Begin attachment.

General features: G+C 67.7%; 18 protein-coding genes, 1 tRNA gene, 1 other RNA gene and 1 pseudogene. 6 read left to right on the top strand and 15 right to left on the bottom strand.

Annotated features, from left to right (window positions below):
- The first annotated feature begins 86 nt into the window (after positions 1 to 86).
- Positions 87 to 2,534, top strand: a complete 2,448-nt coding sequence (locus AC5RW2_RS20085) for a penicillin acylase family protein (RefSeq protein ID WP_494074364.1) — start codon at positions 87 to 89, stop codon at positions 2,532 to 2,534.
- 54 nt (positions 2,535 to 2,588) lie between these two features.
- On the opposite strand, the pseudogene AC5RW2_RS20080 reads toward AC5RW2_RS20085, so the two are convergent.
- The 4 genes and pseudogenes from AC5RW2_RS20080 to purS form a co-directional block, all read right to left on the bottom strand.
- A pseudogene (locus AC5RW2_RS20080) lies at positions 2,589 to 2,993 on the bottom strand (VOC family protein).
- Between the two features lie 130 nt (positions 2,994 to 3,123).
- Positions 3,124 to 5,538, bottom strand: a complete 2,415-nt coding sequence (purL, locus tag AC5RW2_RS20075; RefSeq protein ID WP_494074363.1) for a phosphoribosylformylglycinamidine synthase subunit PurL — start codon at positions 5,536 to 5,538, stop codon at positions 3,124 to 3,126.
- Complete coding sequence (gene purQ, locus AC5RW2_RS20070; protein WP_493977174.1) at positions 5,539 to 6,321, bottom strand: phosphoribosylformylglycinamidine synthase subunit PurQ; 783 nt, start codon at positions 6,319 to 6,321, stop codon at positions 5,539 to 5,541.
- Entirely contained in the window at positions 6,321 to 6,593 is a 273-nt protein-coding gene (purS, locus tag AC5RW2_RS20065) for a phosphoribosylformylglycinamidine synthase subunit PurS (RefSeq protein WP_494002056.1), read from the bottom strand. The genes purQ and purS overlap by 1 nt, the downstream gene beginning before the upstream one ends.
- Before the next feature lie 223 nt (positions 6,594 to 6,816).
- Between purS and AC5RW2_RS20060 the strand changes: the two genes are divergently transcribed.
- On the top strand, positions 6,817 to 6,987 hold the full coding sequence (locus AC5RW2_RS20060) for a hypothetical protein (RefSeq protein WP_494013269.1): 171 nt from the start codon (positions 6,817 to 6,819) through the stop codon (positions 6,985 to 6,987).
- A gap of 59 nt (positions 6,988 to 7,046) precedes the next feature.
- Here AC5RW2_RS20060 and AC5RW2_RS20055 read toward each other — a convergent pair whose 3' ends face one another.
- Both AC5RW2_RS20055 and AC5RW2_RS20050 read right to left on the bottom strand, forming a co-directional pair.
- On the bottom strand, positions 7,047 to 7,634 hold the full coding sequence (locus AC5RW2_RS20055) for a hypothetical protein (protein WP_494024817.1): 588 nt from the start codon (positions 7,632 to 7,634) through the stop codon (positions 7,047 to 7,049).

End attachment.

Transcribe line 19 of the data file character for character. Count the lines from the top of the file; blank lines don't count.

- On the bottom strand, positions 7,047 to 7,634 hold the full coding sequence (locus AC5RW2_RS20055) for a hypothetical protein (protein WP_494024817.1): 588 nt from the start codon (positions 7,632 to 7,634) through the stop codon (positions 7,047 to 7,049).